Deb: Staying for a year? I might choose 1815 London. Just after the wars, and before so much of the political upheaval. I’d love to meet Prinny and all of the notables of the day and see all the visiting foreign dignitaries. And I’d like to travel about England a bit and explore different areas.

As for three things to take…Well, if I couldn’t take the dh and kids, then I’d take antibiotics, portable wealth, and…maybe some more antibiotics.

Jen: What five authors or people, past or present, have been important to your writing? What question or comment have you always wanted to say to them?

Deb: First off—my husband, who gets me. Isn’t that the best thing in the world? He’s funny and smart, a great conversationalist, and so amazingly supportive. He’s even learned to listen to me vent without having to try to fix things. Amazing!

Liz Carlyle—my critique partner, who has been there from the beginning, cracking her whip and slashing with her red pen. She brainstorms with me and doesn’t laugh when I talk about my characters like they are real people. She listens to me vent, but hasn’t learned to not try to fix things—but I love her for it. 

Sabrina Jeffries—also my critique partner and possibly the world’s best editor. She is totally willing to endlessly talk Regency history with me-not that common a trait, would you believe it? She’s also fun and adventurous and generous and willing to be talked into random research trips.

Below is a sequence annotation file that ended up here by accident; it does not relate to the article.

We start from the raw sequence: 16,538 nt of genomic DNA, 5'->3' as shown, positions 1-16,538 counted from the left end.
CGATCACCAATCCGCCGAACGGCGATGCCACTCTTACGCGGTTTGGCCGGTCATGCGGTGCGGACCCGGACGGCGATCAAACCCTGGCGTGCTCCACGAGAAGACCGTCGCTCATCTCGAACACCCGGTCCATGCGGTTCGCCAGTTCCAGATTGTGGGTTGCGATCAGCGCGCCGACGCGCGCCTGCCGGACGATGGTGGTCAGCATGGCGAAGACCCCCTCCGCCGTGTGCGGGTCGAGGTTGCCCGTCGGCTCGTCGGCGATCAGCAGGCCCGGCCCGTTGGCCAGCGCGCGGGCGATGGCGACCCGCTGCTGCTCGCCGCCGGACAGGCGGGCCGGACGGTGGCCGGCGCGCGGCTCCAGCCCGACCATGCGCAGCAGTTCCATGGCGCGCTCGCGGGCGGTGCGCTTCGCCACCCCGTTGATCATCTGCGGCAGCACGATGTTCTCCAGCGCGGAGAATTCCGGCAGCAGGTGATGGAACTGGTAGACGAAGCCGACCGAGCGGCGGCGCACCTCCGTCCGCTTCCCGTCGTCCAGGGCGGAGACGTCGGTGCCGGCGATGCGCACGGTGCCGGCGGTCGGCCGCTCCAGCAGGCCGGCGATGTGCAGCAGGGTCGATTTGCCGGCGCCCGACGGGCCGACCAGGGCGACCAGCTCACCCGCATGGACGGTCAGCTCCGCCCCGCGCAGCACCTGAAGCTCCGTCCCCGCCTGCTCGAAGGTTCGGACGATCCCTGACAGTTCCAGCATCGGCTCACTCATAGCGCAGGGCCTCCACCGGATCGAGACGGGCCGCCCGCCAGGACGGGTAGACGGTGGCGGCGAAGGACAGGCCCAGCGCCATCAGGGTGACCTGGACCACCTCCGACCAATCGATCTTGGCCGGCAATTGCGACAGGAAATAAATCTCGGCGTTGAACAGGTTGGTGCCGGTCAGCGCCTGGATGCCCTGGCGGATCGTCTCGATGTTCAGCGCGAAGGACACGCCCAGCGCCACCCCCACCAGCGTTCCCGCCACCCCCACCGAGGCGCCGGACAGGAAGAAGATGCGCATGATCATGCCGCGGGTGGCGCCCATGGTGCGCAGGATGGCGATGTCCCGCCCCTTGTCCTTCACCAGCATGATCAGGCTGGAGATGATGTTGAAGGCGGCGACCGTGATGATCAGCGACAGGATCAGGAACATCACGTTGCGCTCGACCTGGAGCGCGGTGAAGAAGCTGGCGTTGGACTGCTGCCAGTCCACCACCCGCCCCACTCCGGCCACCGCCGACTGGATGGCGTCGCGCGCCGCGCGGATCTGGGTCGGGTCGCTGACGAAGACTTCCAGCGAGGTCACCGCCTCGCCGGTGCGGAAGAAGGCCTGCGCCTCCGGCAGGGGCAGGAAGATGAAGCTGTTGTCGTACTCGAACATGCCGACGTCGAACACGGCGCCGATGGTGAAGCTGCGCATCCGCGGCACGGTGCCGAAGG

Claudia Dain—perhaps the only other person in the world who finds connecting the dots to be as fascinating as I do. She is opinionated and wise, always looks at the big picture and is the very definition of a strong woman and staunch friend.

Lydia Dare—I’m cheating here and counting both Jodie and Tammy as my fifth. They are hysterical and wonderful and supportive and keep me motivated and looking ahead.

Jen: What’s next for you?

Deb: I’m very excited to say that in September Harlequin is releasing my first two books in a two-in-one edition called Regency Rebels.

Next, in Spring 2012, Tall, Dark and Disreputable is coming to North America! Mateo Cardea made an appearance in my very first book, Scandalous Lord, Rebellious Miss. A merchant sea captain, he finds he’s lost his shipping company to the very girl he refused to marry long ago! Portia Tofton is a garden enthusiast, not a merchant, and despite her reservations about dealing with the man who broke her heart, she’s willing to use him to help her save her home. They strike a bargain and work to uncover an elusive enemy and unravel an ancient family legend.

After that comes Unbuttoning Miss Hardwick, the story of a reclusive nobleman and the woman he hires to help him organize and display his incredible weapons collection. It’s a rollicking story with such disparate elements as a mysterious Hindu spear, party planning, an obsession with men in boots and the very difficult feat of dropping the masks we hide behind in order to embrace love.

Jen: Where can you be found on the web?

Deb: My website, where you can find info on my books, photos, recipes and fun articles on the history and inspiration behind the stories, is www.DebMarlowe.com

I love to talk books, movies, tv and life in general on Facebook at http://www.facebook.com/pages/Deb-Marlowe/70397149702

And I’m tweeting at http://twitter.com/#!/DebMarlowe

Jen: Is there anything you’d like to ask our readers?

Deb: I love it when readers write to me and tell me that they’ve learned something interesting from one of my books. So I ask: Have you ever learned something fun from a historical romance? Are you interested in the historical backdrop or is it just the Men in Boots? (I admit to a passion for both!)

Contest details:

  • The prize is a print copy of How to Marry a Rake.
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  • The contest ends on Tuesday, July 26.